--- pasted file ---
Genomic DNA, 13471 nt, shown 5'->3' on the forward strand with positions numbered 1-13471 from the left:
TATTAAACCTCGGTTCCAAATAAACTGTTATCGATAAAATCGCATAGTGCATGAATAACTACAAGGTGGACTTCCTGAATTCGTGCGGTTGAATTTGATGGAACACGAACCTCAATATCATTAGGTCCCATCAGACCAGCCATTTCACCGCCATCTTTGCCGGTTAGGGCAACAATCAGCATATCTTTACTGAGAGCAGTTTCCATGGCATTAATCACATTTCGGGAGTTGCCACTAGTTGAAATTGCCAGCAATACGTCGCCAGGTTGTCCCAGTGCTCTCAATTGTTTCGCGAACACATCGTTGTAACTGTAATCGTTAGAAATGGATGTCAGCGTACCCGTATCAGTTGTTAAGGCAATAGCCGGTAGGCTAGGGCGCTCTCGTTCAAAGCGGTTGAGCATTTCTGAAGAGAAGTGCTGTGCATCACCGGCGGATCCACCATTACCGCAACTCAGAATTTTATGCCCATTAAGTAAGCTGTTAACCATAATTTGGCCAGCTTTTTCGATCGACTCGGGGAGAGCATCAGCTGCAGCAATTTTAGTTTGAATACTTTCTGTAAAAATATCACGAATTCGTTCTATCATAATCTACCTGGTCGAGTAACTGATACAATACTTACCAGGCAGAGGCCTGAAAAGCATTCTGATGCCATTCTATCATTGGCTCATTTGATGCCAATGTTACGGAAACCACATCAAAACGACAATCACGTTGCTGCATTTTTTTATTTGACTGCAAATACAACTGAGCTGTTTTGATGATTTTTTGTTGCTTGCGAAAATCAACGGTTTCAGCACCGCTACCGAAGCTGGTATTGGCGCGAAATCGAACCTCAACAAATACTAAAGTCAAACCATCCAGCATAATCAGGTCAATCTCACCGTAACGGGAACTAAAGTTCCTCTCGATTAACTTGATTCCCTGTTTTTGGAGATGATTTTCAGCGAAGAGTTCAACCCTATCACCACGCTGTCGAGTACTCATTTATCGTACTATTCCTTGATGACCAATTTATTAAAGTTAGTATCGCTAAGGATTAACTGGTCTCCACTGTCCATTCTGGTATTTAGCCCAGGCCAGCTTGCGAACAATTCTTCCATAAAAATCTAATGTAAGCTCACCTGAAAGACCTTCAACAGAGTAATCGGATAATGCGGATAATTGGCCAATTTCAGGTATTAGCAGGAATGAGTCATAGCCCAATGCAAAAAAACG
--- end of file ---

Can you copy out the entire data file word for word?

Genomic DNA, 13471 nt, shown 5'->3' on the forward strand with positions numbered 1-13471 from the left:
TATTAAACCTCGGTTCCAAATAAACTGTTATCGATAAAATCGCATAGTGCATGAATAACTACAAGGTGGACTTCCTGAATTCGTGCGGTTGAATTTGATGGAACACGAACCTCAATATCATTAGGTCCCATCAGACCAGCCATTTCACCGCCATCTTTGCCGGTTAGGGCAACAATCAGCATATCTTTACTGAGAGCAGTTTCCATGGCATTAATCACATTTCGGGAGTTGCCACTAGTTGAAATTGCCAGCAATACGTCGCCAGGTTGTCCCAGTGCTCTCAATTGTTTCGCGAACACATCGTTGTAACTGTAATCGTTAGAAATGGATGTCAGCGTACCCGTATCAGTTGTTAAGGCAATAGCCGGTAGGCTAGGGCGCTCTCGTTCAAAGCGGTTGAGCATTTCTGAAGAGAAGTGCTGTGCATCACCGGCGGATCCACCATTACCGCAACTCAGAATTTTATGCCCATTAAGTAAGCTGTTAACCATAATTTGGCCAGCTTTTTCGATCGACTCGGGGAGAGCATCAGCTGCAGCAATTTTAGTTTGAATACTTTCTGTAAAAATATCACGAATTCGTTCTATCATAATCTACCTGGTCGAGTAACTGATACAATACTTACCAGGCAGAGGCCTGAAAAGCATTCTGATGCCATTCTATCATTGGCTCATTTGATGCCAATGTTACGGAAACCACATCAAAACGACAATCACGTTGCTGCATTTTTTTATTTGACTGCAAATACAACTGAGCTGTTTTGATGATTTTTTGTTGCTTGCGAAAATCAACGGTTTCAGCACCGCTACCGAAGCTGGTATTGGCGCGAAATCGAACCTCAACAAATACTAAAGTCAAACCATCCAGCATAATCAGGTCAATCTCACCGTAACGGGAACTAAAGTTCCTCTCGATTAACTTGATTCCCTGTTTTTGGAGATGATTTTCAGCGAAGAGTTCAACCCTATCACCACGCTGTCGAGTACTCATTTATCGTACTATTCCTTGATGACCAATTTATTAAAGTTAGTATCGCTAAGGATTAACTGGTCTCCACTGTCCATTCTGGTATTTAGCCCAGGCCAGCTTGCGAACAATTCTTCCATAAAAATCTAATGTAAGCTCACCTGAAAGACCTTCAACAGAGTAATCGGATAATGCGGATAATTGGCCAATTTCAGGTATTAGCAGGAATGAGTCATAGCCCAATGCAAAAAAACG